Unlike continuous innovation, disruptive innovations causes changes in behavior
It turns out our attitude toward technology adoption becomes significant—at least in a marketing sense—any time we are introduced to products that require us to change our current mode of behavior or to modify other products and services we rely on. In academic terms, such change—sensitive products are called discontinuous or disruptive innovations. The contrasting term, continuous or sustaining innovations, refers to the normal upgrading of products that does not require us to change behavior.
Across the 14 innovations considered in this review a review conducted in 2015, the average time from invention to widespread commercialisation was 39 years.
Innovation timelines from invention to Maturiy - UKERC Technology and Policy Assessment, 2015
The most profound technologies are those that disappear. They weave themselves into the fabric of everyday life until they are indistinguishable from it.
The best — maybe the only? — real, direct measure of ‘innovation’ is change in human behavior.
Established brands like Sony, Canon and JVC were better placed than Nick Woodman to bring a point-of-view action camera to market.
Why they didn’t do it early on, nobody really knows. There are theories.
The wheels from concept to market move slowly in a big business with a reputation to protect, revenues to maintain and shareholders to answer to. This inability (or reluctance) to shift gears and act more quickly makes larger companies with hierarchical management structures risk-averse and sometimes less responsive to the desires of the market—real people who are experiencing life in new and very different ways as ...
Amara's Law says, "We tend to overestimate the impact of new technology in the short term and underestimate it in the long run.".
Consider the GPS:
The GPS is now in the phase that Amara would call the plateau or long-term. Technology has permeated into our daily lives nearly 40 years after its very invention. We use it to track our sporting performances, or to compute a route; governments use it to monitor parolees or to anticipate shark attacks; farmers to determine the varieties of seeds they need to user; companies to observe their fleets etc. And tomorrow, we will all be driven from point A to point B in a fully autonomous vehicle, which will follow a route calculated using GPS.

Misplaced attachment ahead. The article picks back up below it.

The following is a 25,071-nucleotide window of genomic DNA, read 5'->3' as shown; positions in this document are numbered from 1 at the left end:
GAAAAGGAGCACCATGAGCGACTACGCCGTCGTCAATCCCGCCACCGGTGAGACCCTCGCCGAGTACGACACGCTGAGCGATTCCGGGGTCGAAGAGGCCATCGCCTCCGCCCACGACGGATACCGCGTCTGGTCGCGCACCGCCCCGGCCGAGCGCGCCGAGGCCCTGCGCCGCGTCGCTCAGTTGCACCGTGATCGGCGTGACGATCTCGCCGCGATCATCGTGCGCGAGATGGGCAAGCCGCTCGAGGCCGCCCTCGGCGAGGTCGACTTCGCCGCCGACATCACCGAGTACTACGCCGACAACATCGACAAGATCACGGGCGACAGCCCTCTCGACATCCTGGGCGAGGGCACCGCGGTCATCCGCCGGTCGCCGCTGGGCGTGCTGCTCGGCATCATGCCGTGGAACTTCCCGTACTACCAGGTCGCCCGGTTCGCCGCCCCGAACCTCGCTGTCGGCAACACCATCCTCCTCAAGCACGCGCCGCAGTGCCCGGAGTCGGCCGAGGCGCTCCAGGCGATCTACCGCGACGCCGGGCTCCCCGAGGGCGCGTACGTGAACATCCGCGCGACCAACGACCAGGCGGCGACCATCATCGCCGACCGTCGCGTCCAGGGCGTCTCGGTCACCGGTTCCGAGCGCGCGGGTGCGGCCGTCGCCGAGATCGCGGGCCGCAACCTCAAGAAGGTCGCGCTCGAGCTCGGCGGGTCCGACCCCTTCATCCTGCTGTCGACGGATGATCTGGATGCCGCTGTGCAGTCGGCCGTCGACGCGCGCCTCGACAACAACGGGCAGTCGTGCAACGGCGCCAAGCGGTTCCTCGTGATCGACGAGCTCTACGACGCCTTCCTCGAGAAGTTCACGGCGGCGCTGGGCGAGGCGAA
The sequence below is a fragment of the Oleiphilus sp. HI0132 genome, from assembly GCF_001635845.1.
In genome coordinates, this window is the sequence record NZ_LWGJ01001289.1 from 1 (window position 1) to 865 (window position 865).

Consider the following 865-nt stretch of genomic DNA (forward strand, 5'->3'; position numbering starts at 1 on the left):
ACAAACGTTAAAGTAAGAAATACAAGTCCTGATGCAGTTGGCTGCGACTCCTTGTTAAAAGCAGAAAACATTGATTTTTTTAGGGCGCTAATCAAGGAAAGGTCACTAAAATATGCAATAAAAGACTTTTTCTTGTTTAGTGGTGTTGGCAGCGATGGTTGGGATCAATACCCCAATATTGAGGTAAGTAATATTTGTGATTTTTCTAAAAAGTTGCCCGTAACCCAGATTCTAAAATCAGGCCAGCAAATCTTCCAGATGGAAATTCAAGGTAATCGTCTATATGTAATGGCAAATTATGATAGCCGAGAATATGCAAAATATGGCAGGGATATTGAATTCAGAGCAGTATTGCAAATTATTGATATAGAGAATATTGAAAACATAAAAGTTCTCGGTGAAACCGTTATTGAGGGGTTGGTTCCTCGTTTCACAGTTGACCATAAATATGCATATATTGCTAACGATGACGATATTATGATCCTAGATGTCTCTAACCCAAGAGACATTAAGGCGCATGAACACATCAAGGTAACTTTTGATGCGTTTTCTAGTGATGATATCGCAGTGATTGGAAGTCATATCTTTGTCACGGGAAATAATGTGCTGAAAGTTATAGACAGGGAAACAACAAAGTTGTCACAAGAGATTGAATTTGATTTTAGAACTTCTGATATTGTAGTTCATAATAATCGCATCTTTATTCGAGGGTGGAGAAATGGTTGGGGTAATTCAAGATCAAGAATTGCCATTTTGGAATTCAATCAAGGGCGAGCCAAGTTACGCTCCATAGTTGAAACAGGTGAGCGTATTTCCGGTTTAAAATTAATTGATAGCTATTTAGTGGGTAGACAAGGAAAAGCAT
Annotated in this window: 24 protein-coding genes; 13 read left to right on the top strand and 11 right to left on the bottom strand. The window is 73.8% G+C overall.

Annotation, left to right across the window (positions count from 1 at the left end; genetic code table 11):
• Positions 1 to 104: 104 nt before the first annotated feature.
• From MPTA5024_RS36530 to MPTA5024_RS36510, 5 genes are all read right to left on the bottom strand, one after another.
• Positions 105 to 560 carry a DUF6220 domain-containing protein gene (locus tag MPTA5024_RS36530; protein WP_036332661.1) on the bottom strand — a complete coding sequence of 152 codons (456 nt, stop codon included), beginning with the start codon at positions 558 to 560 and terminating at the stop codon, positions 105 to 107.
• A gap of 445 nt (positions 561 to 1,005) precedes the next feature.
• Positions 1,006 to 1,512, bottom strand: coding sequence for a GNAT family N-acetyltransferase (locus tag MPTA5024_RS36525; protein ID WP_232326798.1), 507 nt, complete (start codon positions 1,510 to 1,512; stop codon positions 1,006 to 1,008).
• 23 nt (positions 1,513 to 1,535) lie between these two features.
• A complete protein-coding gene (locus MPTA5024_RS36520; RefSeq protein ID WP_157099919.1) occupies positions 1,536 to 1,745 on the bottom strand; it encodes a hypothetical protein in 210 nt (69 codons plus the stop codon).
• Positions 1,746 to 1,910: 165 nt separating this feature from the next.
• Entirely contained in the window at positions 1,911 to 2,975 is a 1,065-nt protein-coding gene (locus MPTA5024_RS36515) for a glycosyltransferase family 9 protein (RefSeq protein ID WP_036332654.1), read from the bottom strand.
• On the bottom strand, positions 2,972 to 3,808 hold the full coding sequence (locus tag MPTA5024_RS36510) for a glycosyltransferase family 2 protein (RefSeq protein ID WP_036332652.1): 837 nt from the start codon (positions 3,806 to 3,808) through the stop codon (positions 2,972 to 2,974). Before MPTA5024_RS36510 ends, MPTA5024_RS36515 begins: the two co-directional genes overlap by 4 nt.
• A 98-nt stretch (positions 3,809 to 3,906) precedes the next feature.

And yet, before that:
None of these uses had even been thought of. In 1978 when the first satellite was launched by the United States Department of Defense, its goal was to enable the accurate replenishment of ammunition in the theater of operations in which the army was engaged. But the project was almost abandoned several times during the 1980s, and it only became a real success during the first Gulf War in 1991. It was after several other successes that its utility was recognized by the army. In 1995, the deployment of 24 fully operational satellites (31 today) was completed.
It is during the 2000s and under the impetus of Bill Clinton that the technology will be democratized.
Amara's law is known to perfectly represent the "Cycle of the hype". It also encourages stakeholders to reflect on the long-term effects of technology, which are often difficult to understand and at first glance, very obscure.
Source and adaptation :
Rodney Brooks, The Seven Deadly Sins of AI Predictions, MIT Technology review, ,October 6th, 2017
Cycle du hype, Wikipedia, consulted on 12.03.2018